See, in the 1980s, a few major beer brands competed for dominance of the national beer market; the major competitors were Budweiser, Coors, and Miller.  Of those three, two are from the Midwest.  Coors is based in Colorado, which, while not properly part of the Midwest, is not too far away, while Bud and Miller come from St. Louis and Milwaukee, respectively.  See, before the “beer wars” of the 80s, as the press called them (making them an alcoholic analogue to the Cola wars of the same period), most beer brands were local.  If you went on a road trip and fell in love with the beer you drank at your road trip destination, you would have to make another road trip to buy more of it.  Each city had its own home beer, like having a home team, a local accent, or a local signature sandwich.  The 80s, with its commercialism, changed all that.  Suddenly the big beer brands became national.  Big beer became boring, so boring, in fact, that in the 90s, people began looking to the craft beer movement and microbreweries for an alternative.

Budweiser won the beer wars, and it was thanks in part to the early “This Bud’s for you” commercials.  As time went on, more and more “This Bud’s for you” commercials, and the later ones didn’t feature Lou Rawls’ voice or images of Americans doing honest work.  They became more vulgar and less imaginative, until the frogs came along.  People turned against big beer because there was too much of it, and it all tasted the same.

When I read this story, I could not help but think about the MLM industry, specifically the MLM nutraceutical industry.  So many times here on Notebook Crazy, I have reviewed MLM companies that deal in nutritional supplements, and this Sanki review is no exception.  There are just so many nutraceutical MLM companies, and all I can usually think of to say about them is “same old same old” and “don’t waste your money”, unless they have a really catchy gimmick, in which case I say, “nice gimmick, but don’t waste your money”.  I started to think about what would happen if each of the MLM hot spots had its own regional identity for its nutraceutical products.  Nutraceutical MLMs based on the flavor of the month luscious red fruit could be based in California.  Colorado could have the stinky fruits of the South Seas.  Florida could have the marine life nutraceuticals.  I guess the Midwest could have the fungus MLMs, since that is the type of nutraceutical that somehow managed to lure this Midwesterner into the business.  In my proposed system, everyone would distribute their nutraceuticals online and recruit downline distributors locally.  This way, people anywhere in the country who wanted luscious red fruit supplements could get them autoshipped from a distributor in California, while people with a jones for plankton pills could order them online from an MLM distributor in Florida.  If you recruited your neighbors to be distributors, you wouldn’t have to compete with them for customers, and since it would be common knowledge that the people selling fungus nutraceuticals are all concentrated in one area while the people buying them are all over the world, there would be no need for home sales parties.  Problem solved.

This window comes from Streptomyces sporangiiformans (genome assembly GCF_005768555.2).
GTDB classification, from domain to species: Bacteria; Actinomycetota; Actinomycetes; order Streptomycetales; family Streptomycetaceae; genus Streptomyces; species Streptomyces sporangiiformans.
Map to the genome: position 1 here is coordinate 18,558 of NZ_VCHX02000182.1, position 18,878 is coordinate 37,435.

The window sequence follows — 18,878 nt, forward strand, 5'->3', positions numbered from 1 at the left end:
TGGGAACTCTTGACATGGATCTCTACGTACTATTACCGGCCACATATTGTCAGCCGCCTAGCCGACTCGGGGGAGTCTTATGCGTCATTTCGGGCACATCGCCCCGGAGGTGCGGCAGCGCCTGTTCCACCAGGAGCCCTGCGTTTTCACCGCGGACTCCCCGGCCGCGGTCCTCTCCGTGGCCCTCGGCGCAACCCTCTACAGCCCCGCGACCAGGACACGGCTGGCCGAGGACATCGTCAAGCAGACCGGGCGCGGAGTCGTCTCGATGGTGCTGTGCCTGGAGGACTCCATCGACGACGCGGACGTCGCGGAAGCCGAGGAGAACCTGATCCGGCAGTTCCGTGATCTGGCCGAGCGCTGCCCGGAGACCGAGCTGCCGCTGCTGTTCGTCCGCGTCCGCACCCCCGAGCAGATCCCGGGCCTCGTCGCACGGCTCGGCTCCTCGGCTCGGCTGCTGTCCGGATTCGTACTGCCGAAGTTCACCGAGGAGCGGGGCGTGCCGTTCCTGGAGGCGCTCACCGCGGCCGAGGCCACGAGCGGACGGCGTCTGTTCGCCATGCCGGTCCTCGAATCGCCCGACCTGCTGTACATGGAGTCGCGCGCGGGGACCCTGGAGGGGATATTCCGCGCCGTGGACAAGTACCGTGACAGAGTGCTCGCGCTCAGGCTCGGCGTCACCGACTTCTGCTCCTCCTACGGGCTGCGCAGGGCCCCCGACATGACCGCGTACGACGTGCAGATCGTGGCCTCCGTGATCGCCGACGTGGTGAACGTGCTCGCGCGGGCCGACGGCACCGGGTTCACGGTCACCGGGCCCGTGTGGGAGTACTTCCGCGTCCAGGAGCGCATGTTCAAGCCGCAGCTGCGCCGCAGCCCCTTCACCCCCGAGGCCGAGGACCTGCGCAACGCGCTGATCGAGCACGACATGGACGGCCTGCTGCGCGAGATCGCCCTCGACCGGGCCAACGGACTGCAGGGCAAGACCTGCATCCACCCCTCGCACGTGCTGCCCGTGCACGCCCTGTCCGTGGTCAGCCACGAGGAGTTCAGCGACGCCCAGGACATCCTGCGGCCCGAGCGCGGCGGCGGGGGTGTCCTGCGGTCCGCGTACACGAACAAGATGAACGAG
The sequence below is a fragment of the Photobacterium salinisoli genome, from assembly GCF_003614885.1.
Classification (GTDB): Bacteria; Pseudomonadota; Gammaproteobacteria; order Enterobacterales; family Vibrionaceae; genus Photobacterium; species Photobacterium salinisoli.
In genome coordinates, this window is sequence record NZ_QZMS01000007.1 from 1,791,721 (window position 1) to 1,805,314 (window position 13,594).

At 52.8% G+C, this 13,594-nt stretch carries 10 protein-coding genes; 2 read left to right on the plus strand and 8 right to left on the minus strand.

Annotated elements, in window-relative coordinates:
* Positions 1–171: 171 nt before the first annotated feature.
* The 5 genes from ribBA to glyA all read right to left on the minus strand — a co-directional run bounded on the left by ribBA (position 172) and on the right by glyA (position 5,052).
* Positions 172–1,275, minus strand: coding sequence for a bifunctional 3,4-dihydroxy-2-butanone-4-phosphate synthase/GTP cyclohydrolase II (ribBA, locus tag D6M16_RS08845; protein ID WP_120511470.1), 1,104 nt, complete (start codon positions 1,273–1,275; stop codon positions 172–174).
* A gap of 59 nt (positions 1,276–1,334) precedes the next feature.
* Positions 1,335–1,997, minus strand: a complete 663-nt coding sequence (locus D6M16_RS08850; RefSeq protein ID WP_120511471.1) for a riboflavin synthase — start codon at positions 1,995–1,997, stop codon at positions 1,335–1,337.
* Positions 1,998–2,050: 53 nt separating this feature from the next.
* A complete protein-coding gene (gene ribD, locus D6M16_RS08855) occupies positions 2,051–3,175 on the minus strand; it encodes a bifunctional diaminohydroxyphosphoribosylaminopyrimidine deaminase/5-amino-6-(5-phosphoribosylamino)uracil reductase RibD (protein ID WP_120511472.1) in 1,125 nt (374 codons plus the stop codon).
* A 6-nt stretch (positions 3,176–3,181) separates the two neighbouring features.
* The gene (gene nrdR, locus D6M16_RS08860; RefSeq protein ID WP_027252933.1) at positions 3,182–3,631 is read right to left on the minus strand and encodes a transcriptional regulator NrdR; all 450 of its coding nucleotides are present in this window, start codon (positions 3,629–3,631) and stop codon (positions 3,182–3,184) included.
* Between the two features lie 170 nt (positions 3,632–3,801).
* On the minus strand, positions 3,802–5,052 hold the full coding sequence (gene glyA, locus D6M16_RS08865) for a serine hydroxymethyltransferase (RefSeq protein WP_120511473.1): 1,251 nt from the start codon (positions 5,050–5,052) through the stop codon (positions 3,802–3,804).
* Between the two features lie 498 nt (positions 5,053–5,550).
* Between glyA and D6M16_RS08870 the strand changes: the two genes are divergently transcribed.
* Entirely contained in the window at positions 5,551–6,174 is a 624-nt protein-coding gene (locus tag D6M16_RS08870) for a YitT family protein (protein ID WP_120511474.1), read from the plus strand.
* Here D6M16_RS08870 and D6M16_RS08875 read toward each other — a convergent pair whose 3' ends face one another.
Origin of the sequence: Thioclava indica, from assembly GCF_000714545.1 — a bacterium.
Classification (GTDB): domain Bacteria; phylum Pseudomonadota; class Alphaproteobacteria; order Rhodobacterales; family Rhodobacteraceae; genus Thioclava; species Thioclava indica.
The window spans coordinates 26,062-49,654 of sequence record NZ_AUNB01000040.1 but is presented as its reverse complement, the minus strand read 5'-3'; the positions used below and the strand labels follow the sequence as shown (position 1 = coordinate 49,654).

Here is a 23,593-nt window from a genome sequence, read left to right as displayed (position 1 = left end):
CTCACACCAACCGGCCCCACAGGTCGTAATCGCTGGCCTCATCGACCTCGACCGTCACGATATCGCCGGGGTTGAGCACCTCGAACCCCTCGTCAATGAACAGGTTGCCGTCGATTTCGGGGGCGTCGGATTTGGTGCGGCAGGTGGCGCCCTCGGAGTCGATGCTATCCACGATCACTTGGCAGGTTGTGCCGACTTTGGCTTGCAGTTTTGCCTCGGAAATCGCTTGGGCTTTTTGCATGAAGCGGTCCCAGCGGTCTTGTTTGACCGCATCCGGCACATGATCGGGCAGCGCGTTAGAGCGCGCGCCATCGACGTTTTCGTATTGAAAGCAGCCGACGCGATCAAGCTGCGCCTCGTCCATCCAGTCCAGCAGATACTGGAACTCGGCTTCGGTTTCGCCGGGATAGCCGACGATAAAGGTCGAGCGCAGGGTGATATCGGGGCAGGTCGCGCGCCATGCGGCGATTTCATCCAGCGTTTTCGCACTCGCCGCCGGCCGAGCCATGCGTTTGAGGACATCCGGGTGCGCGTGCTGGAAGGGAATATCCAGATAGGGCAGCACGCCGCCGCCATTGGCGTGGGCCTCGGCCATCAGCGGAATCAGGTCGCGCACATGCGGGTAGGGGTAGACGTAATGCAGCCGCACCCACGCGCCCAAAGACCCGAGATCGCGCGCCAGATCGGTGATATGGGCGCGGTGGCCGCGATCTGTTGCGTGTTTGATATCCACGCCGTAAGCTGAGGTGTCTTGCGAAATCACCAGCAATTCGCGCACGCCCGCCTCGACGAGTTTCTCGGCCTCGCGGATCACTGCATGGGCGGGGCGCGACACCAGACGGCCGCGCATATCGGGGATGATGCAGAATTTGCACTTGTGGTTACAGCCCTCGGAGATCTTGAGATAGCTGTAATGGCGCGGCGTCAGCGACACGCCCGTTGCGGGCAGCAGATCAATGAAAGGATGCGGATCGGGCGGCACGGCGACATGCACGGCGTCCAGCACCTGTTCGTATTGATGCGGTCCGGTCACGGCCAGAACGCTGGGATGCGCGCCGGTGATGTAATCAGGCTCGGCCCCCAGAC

OK, back to Earth, Brad.  This is just a Sanki review.  The people reading it just want to know if they can make money selling Sanki products, not how to reform the MLM industry.

Sanki: The Company and Its Products